Early missionary texts also reveal that Christian missionaries in the 19th century did not really view the caste system in as much of an evil as it does now. Jean-Antoine Dubois, in his book “Hindu manners, customs and ceremonies” that has come to be regarded as an authoritative figure of scholarship, wrote, “For my part, having lived many years on friendly terms with the Hindus, I have been able to study their national life and character closely, and I have arrived at a quite opposite decision on the subject of caste. I believe caste division to be in many respects the chef d’oeuvre, the happiest effort of Hindu legislation. I am persuaded that it is simply and solely due to the distribution of the people into castes that India did not lapse in the state of barbarism, and that she preserved and perfected the arts and sciences of civilization whilst most other nations of the earth remained in a state of barbarism.”

Thus, it appears that Christian demonization of the caste system occurred when they realized after careful introspection that they could use the caste fault-lines within Hindu society to convert the populace.

Alexander Duff, the first overseas missionary of the Church of Scotland to India, wrote, “Our present purpose not being to expose, but simply to exhibit the system of Hinduism, it has all along been taken for granted that in the eye of the intelligent Christian, its best confutation must be the extravagance and absurdity of its tenets.”

Anthony E. Clark, who teaches history at Whitworth University, in his article “All is Not One” elaborates on “Hinduism’s Incompatibility with Christian thought”. He says, “Catholic Christians are beholden to truth, and truth is our best defence against the claims of religious pluralism, which is the foundational assertion of Hinduism.” Clark also believes that there is a contradiction in the belief that “all religious traditions are different paths to the same end.” He states emphatically, “To assert that two conflicting positions are in fact correlative is not only irrational but untruthful. Christianity’s claim to be the only true faith, founded upon the natural and revealed certainties given by one God, cannot by sound reasoning fit into the ideals of religious pluralism.” He adds further, “One of the principal Catholic objections to the Hindu belief that all things are indistinguishable from one another is that it denies the possibility of a creator God. This and the notion of a Brahmanic pantheism are forcefully rejected in the Nicene Creed, in which Catholics proclaim, “I believe in one God, the Father almighty, maker of heaven and earth, of all things visible and invisible.””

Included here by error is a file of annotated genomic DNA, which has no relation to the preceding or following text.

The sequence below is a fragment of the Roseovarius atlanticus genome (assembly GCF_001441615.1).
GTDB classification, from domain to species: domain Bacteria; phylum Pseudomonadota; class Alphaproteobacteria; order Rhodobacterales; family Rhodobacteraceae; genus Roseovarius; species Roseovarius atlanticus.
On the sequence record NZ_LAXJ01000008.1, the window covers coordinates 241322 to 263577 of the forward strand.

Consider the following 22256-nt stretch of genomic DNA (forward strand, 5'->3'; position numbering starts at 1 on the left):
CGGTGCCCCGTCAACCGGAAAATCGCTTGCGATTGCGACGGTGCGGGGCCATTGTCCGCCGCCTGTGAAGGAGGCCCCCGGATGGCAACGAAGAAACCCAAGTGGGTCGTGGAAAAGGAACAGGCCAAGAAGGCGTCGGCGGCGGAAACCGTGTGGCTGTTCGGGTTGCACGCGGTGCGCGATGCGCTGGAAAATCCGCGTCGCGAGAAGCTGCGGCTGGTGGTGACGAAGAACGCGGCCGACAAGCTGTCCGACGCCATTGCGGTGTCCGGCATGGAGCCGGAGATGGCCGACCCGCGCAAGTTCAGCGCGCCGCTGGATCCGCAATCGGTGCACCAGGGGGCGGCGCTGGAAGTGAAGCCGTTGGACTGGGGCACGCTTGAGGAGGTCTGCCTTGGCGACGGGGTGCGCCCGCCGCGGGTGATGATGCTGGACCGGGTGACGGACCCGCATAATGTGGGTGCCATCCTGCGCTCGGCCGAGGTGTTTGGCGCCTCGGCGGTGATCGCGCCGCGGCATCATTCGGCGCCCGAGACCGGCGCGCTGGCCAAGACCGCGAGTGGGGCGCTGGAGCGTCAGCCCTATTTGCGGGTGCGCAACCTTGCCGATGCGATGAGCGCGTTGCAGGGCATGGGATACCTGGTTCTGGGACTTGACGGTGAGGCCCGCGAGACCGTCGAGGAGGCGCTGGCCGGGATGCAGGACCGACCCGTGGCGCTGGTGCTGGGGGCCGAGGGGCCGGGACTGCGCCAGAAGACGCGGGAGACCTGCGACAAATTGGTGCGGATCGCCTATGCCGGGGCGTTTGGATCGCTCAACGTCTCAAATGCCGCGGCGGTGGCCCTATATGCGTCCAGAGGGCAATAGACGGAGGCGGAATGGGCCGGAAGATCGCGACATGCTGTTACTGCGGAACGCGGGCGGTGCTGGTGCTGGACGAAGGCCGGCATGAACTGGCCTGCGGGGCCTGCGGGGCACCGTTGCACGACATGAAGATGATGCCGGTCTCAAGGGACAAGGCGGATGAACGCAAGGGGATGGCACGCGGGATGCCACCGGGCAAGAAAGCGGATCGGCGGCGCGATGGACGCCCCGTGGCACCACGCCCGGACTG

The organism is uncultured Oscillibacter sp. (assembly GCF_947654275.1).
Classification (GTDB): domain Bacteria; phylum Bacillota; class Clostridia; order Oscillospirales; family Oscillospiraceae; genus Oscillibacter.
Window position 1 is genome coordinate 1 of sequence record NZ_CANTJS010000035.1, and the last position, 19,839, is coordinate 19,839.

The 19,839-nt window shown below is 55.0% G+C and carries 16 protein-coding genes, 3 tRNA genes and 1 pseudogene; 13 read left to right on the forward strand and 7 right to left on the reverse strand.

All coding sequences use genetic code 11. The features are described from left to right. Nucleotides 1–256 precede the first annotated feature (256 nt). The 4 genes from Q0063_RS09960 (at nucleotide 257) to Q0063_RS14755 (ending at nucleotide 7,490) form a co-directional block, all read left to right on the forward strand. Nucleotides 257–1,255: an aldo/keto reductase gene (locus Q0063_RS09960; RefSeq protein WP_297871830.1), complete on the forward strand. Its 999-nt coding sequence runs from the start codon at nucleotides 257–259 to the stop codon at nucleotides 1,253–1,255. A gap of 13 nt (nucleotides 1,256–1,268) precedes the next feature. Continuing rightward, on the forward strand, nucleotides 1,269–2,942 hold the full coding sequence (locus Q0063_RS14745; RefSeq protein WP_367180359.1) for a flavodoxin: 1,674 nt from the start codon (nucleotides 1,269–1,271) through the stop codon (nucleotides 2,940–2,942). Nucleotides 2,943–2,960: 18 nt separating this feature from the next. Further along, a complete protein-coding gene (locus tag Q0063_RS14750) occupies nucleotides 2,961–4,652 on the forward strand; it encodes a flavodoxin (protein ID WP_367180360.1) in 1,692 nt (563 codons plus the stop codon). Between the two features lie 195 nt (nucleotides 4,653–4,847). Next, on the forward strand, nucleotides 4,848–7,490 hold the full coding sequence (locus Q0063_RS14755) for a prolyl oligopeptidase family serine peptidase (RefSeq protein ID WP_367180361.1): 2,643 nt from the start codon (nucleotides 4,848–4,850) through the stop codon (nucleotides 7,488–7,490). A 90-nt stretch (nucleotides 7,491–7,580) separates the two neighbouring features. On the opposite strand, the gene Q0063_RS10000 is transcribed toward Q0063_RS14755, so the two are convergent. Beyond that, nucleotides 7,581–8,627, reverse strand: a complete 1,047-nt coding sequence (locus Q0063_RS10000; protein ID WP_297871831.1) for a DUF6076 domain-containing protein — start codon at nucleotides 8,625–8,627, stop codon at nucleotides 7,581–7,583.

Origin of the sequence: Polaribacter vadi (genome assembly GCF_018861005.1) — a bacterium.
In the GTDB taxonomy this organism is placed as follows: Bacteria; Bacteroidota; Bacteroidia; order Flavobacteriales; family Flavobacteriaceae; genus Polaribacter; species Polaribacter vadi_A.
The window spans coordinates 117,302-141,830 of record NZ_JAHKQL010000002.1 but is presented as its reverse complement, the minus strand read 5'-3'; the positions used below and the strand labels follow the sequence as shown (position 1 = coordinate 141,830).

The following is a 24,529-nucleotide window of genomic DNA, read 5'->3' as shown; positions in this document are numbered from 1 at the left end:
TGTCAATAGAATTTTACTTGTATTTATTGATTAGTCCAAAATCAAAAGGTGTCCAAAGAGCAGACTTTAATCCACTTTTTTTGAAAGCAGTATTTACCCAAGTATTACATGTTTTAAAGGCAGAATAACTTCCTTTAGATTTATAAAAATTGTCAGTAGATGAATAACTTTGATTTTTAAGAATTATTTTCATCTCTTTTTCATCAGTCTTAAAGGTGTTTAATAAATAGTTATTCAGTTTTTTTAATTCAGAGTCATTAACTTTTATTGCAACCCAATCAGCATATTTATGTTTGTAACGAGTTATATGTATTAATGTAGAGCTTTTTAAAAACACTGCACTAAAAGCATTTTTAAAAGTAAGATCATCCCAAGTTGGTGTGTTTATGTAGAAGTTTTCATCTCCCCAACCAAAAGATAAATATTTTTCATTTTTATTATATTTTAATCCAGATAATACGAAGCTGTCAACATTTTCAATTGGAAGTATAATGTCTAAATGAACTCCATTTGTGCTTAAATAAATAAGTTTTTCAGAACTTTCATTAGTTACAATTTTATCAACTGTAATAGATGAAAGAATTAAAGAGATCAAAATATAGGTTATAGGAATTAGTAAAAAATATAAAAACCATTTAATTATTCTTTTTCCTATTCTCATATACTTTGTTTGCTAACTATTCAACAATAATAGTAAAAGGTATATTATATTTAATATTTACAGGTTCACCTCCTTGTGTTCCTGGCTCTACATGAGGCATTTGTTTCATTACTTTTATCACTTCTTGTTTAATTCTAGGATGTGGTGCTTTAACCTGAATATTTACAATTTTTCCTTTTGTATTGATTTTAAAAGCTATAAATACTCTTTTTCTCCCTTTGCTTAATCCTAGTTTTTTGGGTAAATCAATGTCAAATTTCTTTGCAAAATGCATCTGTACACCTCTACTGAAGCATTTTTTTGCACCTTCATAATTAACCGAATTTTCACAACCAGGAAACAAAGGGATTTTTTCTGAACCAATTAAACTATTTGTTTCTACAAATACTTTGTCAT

Thus, we see clearly, contrary to the popular approach by Hindu spiritual leaders of asserting that Christianity is merely another path that leads to God, Christian intellectuals are very clear on the incompatibility between Hinduism and Christianity. They not only deny the virtues of religious pluralism but exalt Christianity’s rejection of it as one of the Abrahamic religion’s principle virtues.

The zeal of Christian missionaries can be gauged from the fact that the then Pope, John Paul II, exhorted Christian evangelicals to convert the region during his visit to India in 1999. The Chicago Tribune reported, “The 79-year-old pontiff exhorted a synod of Asian bishops to evangelize the region in the coming millennium. He told them to go forth and conquer the continent for Christ just as the church had done in Europe during the first millennium and in the Americas in the second.”

Christianity has always been against all forms of Hindu worship. It has a special enmity towards Yoga. The Nagaland Baptist Church Council, earlier this year, had directed its associate Churches to not practice Yoga as it is incompatible with Christianity. Christian parents in the USA have frequently objected to Yoga being taught in schools. Christian priests oppose Yoga because it puts the human soul in “jeopardy“. The Syro Malabar Church in Kerala asserted that Yoga is against Christian principles and should not be practised as a means to get “closer to God”. Even Cardinal Joseph Ratzinger himself, who would go on to become Pope Benedict XVI, warned Catholics against ‘eastern meditation practices’ such as Zen and Yoga in a letter to Bishops in 1989.